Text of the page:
KLA Chess Club is a part of Keiller Leadership Academy of southeast San Diego, a Title 1 Charter school. Chess is offered as an everyday class for students.
For more information, visit our blog or our school's website.
The following lesson is taken from the KNSB Dutch Training System by Brunia/Wijgerden.
Goals for the lesson:
* Learning how to use the pieces to their best ability
* Realizing the importance of the center
How many squares can the Knight reach from each position?
Where is the better position for the Knight?
How many squares can each bishop move to?
Which of the above is the best placement for the bishop?
The attacker is usually the winner. By putting pieces on squares that can lead to attacks, a player can increase his chances of winning.
Above, white's bishop and knight control many squares, while Black's bishop is limited to only 3 safe squares.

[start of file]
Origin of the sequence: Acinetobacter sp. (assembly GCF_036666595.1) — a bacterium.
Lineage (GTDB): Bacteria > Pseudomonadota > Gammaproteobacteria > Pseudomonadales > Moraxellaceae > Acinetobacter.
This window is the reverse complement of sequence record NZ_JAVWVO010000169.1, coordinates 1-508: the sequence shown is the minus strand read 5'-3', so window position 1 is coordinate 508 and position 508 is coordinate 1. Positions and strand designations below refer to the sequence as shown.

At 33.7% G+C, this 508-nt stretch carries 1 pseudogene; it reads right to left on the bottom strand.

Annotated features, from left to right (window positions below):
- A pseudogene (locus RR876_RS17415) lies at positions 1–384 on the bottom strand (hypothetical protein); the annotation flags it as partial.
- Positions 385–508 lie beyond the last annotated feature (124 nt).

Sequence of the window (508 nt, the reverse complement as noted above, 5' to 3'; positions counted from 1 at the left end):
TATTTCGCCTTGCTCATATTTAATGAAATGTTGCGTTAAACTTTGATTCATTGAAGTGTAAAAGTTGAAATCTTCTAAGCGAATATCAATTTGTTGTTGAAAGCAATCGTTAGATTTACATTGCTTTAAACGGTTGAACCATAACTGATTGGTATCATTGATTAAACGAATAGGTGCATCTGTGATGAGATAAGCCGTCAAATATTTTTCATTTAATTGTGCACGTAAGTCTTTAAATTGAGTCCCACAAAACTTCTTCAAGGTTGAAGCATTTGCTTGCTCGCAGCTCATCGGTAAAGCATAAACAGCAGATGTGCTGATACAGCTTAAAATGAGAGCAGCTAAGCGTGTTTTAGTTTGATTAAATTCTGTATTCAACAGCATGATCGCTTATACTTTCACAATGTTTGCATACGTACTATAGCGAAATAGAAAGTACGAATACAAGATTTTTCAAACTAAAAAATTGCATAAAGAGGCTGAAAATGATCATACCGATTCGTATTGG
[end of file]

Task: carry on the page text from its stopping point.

Above, no matter what square the black knight moves to, he is doomed by the bishop. Being on the side of the board limits the knight.
Above, because of white being limited, the bishop is under the control of black's knight.
Below, a key piece is blocked from being active in the game. How can white get this piece actively involved?
Below, both white and black have pieces that are blocked from being active in the game. What can each side do to develop their pieces?